AMMAN, Jordan -- The women of Jordan arrived by the hundreds yesterday to console the widow of King Hussein, but the serene, blond Queen Noor did much of the consoling.
The 47-year-old, American-born queen led the women of the royal family in an eight-hour reception yesterday at the palace of her late mother-in-law, Queen Zein.
Yesterday was her first public appearance since the king's death Sunday from cancer. Considered an outsider in 1978 when she married the king, a man 16 years her senior, Queen Noor worked hard to establish herself as a Jordanian in this patriarchal, clannish society. And in her time of grief, Jordanians have rallied around her.
"I left my four babies to come and see her," said Frial Nawafti, a 30-year-old teacher who stood in line to greet the queen. "She has too much sadness."
"God bless her, she is our mother, our love," said Nadia Hassan Hussein, an elderly woman who traveled from the Jordanian city of Madaba to pay her respects.
Jordanian women, from the posh neighborhoods of Amman to the Palestinian refugee camps outside the capital, stood in line for hours to see the queen. Also paying her respects was Farah Deba, the widow of the last shah of Iran.
Queen Noor wore the colors of mourning, a fitted, ankle-length black suit and a white chiffon scarf. She was both elegant and modest.
When the women met her, some kissed her hand. Others hugged her. Several women soldiers saluted her. When one young woman asked to kiss her, Queen Noor replied, "Of course, darling, come."
Many of the visitors broke down in tears. And the Princeton-educated queen, the daughter of a Syrian-American father and a Scandinavian mother, comforted them. In doing so, she invoked the name of her husband of 20 years.
"The king will live with us and in our hearts forever," Queen Noor told one visitor, speaking softly and calmly.
"His spirit makes us strong," she said to another.
'A genuine person'
Tall and graceful, Queen Noor embraced Palestinian women who shuffled into the reception room, cloaked in the black cape-like chador common to religious Muslims. She tenderly touched the cheeks of middle-age women in conservative dresses and suits.
"I know how much strength it takes to stand there and console people instead of being consoled," said Sima S. Bahous, the executive director of the queen's foundation established to improve the lives of Jordanian women. "At heart, she is a genuine person."
The former Lisa Halaby was King Hussein's fourth wife. When they married, she converted to Islam and changed her name to Noor el Hussein, "Light of Hussein."
The couple had two sons and two daughters.
Queen Noor was at her husband's side throughout his treatment for cancer, which began in August at the Mayo Clinic in Rochester, Minn. During that time, back in Jordan, the queen figured in a nasty family feud over the king's successor.
When King Hussein removed his brother Hassan as crown prince and heir to the throne last month, he blamed those close to the 51-year-old prince for rumors and gossip that accused the queen of influencing his decision.
She was accused of lobbying her husband to name their 18-year-old son Hamzeh as heir.
Although he acknowledged Hamzeh to be his favorite, the king chose Abdullah, his eldest son by a former wife, to succeed him.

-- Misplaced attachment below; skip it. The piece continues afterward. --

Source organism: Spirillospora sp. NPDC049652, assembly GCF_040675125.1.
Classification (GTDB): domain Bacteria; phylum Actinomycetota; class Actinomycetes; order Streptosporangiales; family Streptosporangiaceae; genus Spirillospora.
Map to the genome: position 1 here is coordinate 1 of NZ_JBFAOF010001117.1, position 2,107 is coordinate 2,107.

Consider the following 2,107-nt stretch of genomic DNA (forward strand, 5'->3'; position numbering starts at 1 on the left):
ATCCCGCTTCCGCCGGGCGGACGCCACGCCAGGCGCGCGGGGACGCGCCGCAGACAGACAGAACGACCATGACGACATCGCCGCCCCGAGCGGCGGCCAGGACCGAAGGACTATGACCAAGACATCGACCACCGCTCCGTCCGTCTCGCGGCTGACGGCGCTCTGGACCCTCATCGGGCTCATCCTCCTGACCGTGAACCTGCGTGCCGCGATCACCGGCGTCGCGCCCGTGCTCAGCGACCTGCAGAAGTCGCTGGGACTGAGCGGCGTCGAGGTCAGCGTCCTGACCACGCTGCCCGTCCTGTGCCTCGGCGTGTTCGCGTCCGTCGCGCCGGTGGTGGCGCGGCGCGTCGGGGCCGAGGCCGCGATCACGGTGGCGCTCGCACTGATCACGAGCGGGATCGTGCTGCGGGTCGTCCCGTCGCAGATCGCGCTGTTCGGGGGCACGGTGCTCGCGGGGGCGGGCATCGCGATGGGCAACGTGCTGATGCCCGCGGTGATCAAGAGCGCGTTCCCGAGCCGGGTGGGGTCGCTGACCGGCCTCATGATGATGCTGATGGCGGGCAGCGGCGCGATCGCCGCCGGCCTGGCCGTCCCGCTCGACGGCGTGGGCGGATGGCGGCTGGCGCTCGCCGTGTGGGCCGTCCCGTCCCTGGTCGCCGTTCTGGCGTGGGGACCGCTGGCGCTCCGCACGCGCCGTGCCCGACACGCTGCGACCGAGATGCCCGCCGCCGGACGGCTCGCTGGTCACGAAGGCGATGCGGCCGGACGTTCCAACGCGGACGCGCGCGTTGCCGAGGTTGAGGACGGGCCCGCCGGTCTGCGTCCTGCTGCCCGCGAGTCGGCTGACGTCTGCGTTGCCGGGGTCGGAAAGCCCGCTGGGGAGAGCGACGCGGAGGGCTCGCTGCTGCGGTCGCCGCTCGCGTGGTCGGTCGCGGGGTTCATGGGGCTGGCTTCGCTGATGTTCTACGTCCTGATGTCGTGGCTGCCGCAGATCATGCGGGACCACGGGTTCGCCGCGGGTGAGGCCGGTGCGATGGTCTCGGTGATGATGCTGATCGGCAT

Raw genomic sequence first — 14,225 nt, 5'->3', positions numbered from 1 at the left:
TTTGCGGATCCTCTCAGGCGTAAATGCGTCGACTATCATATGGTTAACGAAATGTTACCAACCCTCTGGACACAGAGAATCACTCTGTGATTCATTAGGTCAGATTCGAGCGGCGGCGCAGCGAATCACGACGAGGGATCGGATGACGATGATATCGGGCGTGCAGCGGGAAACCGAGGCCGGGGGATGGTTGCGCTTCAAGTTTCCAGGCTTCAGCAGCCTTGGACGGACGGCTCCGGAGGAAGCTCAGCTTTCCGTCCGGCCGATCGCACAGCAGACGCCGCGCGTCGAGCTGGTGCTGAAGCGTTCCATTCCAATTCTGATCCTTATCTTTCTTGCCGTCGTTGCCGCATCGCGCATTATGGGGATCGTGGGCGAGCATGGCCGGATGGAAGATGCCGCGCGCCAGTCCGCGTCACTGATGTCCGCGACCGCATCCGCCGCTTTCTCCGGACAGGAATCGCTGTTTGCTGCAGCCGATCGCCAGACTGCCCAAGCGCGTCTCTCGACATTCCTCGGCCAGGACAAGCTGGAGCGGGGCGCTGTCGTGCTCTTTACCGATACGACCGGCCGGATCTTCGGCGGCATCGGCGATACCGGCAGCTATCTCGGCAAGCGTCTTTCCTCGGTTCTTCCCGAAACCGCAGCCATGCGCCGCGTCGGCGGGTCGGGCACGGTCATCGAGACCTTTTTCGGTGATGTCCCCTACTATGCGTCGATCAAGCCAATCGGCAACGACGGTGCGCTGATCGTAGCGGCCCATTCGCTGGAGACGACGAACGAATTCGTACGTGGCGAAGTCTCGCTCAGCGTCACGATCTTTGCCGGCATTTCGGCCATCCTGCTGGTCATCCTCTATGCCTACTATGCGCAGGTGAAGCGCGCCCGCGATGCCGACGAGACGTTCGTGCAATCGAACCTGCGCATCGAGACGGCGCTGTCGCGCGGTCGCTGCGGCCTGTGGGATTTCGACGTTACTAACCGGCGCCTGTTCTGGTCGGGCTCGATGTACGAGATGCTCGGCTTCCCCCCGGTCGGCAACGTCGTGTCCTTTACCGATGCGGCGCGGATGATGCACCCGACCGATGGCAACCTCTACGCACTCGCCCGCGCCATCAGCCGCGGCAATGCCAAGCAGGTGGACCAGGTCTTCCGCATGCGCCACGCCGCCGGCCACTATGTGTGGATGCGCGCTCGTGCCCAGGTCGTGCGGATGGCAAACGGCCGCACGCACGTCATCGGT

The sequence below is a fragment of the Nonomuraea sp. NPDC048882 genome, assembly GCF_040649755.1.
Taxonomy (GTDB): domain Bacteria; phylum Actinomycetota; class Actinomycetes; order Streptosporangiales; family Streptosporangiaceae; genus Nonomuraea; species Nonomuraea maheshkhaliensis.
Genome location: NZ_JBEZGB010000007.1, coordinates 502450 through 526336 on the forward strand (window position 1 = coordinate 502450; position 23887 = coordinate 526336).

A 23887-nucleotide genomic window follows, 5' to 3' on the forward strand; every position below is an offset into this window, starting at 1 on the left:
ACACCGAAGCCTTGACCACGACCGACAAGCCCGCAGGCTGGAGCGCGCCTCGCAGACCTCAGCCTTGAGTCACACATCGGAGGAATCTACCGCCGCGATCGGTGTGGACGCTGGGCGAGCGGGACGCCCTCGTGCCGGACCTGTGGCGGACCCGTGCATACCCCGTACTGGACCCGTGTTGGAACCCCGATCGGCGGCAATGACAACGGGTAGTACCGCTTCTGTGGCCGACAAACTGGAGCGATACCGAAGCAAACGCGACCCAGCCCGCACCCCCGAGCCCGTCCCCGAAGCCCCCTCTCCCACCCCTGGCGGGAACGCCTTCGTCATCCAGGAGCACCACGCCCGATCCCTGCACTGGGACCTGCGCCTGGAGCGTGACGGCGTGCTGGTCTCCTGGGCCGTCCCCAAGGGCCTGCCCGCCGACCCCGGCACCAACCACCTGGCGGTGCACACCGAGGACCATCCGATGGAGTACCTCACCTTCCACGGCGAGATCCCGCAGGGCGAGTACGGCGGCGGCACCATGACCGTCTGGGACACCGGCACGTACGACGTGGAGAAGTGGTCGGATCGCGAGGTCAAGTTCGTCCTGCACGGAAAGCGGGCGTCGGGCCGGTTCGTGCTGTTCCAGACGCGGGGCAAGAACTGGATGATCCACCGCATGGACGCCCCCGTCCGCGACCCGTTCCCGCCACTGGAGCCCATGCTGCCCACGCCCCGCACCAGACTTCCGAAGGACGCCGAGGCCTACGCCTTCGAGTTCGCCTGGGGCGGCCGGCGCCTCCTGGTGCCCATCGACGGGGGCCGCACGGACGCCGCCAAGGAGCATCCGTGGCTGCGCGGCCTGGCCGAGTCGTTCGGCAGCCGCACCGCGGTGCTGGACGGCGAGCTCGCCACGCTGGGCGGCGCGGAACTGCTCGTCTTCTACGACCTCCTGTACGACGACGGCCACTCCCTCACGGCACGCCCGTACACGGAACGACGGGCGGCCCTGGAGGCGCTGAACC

In dismissing his brother, King Hussein praised Noor, calling her "the Jordanian who holds her head high in the defense and service of this country's interest." He applauded her strength and spirit, acknowledging that she "has not escaped the attempts of criticism."
Queen Noor's support of her husband during his illness has been recognized here.
"The last six months having been very close to his majesty brought her more affection from the people," said Al Sharif Hussein Hamed, a member of the extended royal family. "At the beginning, she was a stranger to us, but she is very clever and adapted to our ways and traditions. She's become more Jordanian than many other Jordanians."
Marwan Muasher, a confidant of the king and Jordan's ambassador to Washington, recalled the queen's strength during the king's plane ride home from the Mayo Clinic last week. The queen came into the main cabin of the airplane, greeted the staffers and asked them to come and bid farewell to him.
"We were all trying to be strong. Everybody was sad, but everyone was trying to be strong for the family, deriving our strength from the queen who was very, very composed," the ambassador recalled.
"She is a piece of our lost king," said Fardos Al Masri, who visited the women of the royal family yesterday.
The queen's future
As the king neared death, questions arose about the queen's future. Would she remain a queen? Would she remain in the country once her husband died?
After he was sworn in as the new king of Jordan, Abdullah II made his first official act. In accordance with his father's wishes, he named his half-brother Hamzeh, Queen Noor's oldest son, crown prince.
The decision secures the queen's position here, according to political observers. But others say Queen Noor would have remained in Jordan in any case.
A hands-on mother who often drives her own car, Queen Noor has attended PTA meetings at the American school where her 12-year-old daughter Raiyah is enrolled. She is actively involved in the Noor Al Hussein Foundation and other issues, such as the environment, the arts and the eradication of land mines.
Described as an intelligent, hard-working professional with a quick wit, the queen was the driving force behind the revival of Jordanian handicrafts, said Bahous.
The foundation's workshops in rug weaving, ceramics and needlework employ Jordanian women whose goods are marketed and sold here and abroad.
"This foundation is dedicated to King Hussein and his dreams for Jordan," said Bahous. "King Hussein's legacy will probably be carried on through her. Knowing her, she will continue to do her work naturally and intelligently, full throttle."
Pub Date: 2/10/99